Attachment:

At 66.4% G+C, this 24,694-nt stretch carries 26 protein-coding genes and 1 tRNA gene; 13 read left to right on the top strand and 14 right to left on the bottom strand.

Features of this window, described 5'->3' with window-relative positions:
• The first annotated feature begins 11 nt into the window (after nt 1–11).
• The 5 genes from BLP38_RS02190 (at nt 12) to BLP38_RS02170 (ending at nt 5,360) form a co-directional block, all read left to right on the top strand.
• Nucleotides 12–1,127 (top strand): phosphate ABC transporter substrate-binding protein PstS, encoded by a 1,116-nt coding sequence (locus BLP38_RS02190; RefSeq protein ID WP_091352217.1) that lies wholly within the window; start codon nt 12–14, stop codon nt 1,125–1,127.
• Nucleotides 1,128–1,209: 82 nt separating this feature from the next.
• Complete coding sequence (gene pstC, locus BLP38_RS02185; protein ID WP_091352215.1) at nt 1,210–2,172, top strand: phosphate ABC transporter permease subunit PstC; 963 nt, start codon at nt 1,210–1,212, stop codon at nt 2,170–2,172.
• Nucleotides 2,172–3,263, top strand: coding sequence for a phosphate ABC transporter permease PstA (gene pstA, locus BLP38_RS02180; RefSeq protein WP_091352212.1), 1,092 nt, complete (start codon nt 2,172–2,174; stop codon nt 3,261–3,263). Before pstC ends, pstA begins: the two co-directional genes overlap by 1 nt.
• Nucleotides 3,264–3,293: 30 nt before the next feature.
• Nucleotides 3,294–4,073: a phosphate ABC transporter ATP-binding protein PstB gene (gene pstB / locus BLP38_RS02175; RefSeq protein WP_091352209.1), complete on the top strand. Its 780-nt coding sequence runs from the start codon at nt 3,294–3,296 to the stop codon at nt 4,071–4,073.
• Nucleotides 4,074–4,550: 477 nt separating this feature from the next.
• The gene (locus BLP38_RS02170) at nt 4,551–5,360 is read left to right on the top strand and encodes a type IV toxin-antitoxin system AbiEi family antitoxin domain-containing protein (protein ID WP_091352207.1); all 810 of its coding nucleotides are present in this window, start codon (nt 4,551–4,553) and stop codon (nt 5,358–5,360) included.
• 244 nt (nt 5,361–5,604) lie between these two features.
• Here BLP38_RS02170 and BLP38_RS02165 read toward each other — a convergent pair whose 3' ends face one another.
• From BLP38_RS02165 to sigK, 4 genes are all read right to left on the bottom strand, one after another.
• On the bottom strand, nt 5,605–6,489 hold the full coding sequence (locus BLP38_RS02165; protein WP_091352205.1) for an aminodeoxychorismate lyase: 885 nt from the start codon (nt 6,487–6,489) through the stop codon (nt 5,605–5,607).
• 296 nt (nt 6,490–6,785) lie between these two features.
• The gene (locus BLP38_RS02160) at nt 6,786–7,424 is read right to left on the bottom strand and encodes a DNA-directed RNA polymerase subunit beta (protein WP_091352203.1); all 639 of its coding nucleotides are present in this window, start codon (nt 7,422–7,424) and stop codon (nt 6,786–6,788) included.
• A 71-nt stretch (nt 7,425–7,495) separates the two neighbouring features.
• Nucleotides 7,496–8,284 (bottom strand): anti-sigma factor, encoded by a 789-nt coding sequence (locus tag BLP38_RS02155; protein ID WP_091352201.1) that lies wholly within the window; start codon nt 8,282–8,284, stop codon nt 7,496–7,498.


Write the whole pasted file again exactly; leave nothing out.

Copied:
At 66.4% G+C, this 24,694-nt stretch carries 26 protein-coding genes and 1 tRNA gene; 13 read left to right on the top strand and 14 right to left on the bottom strand.

Features of this window, described 5'->3' with window-relative positions:
• The first annotated feature begins 11 nt into the window (after nt 1–11).
• The 5 genes from BLP38_RS02190 (at nt 12) to BLP38_RS02170 (ending at nt 5,360) form a co-directional block, all read left to right on the top strand.
• Nucleotides 12–1,127 (top strand): phosphate ABC transporter substrate-binding protein PstS, encoded by a 1,116-nt coding sequence (locus BLP38_RS02190; RefSeq protein ID WP_091352217.1) that lies wholly within the window; start codon nt 12–14, stop codon nt 1,125–1,127.
• Nucleotides 1,128–1,209: 82 nt separating this feature from the next.
• Complete coding sequence (gene pstC, locus BLP38_RS02185; protein ID WP_091352215.1) at nt 1,210–2,172, top strand: phosphate ABC transporter permease subunit PstC; 963 nt, start codon at nt 1,210–1,212, stop codon at nt 2,170–2,172.
• Nucleotides 2,172–3,263, top strand: coding sequence for a phosphate ABC transporter permease PstA (gene pstA, locus BLP38_RS02180; RefSeq protein WP_091352212.1), 1,092 nt, complete (start codon nt 2,172–2,174; stop codon nt 3,261–3,263). Before pstC ends, pstA begins: the two co-directional genes overlap by 1 nt.
• Nucleotides 3,264–3,293: 30 nt before the next feature.
• Nucleotides 3,294–4,073: a phosphate ABC transporter ATP-binding protein PstB gene (gene pstB / locus BLP38_RS02175; RefSeq protein WP_091352209.1), complete on the top strand. Its 780-nt coding sequence runs from the start codon at nt 3,294–3,296 to the stop codon at nt 4,071–4,073.
• Nucleotides 4,074–4,550: 477 nt separating this feature from the next.
• The gene (locus BLP38_RS02170) at nt 4,551–5,360 is read left to right on the top strand and encodes a type IV toxin-antitoxin system AbiEi family antitoxin domain-containing protein (protein ID WP_091352207.1); all 810 of its coding nucleotides are present in this window, start codon (nt 4,551–4,553) and stop codon (nt 5,358–5,360) included.
• 244 nt (nt 5,361–5,604) lie between these two features.
• Here BLP38_RS02170 and BLP38_RS02165 read toward each other — a convergent pair whose 3' ends face one another.
• From BLP38_RS02165 to sigK, 4 genes are all read right to left on the bottom strand, one after another.
• On the bottom strand, nt 5,605–6,489 hold the full coding sequence (locus BLP38_RS02165; protein WP_091352205.1) for an aminodeoxychorismate lyase: 885 nt from the start codon (nt 6,487–6,489) through the stop codon (nt 5,605–5,607).
• 296 nt (nt 6,490–6,785) lie between these two features.
• The gene (locus BLP38_RS02160) at nt 6,786–7,424 is read right to left on the bottom strand and encodes a DNA-directed RNA polymerase subunit beta (protein WP_091352203.1); all 639 of its coding nucleotides are present in this window, start codon (nt 7,422–7,424) and stop codon (nt 6,786–6,788) included.
• A 71-nt stretch (nt 7,425–7,495) separates the two neighbouring features.
• Nucleotides 7,496–8,284 (bottom strand): anti-sigma factor, encoded by a 789-nt coding sequence (locus tag BLP38_RS02155; protein ID WP_091352201.1) that lies wholly within the window; start codon nt 8,282–8,284, stop codon nt 7,496–7,498.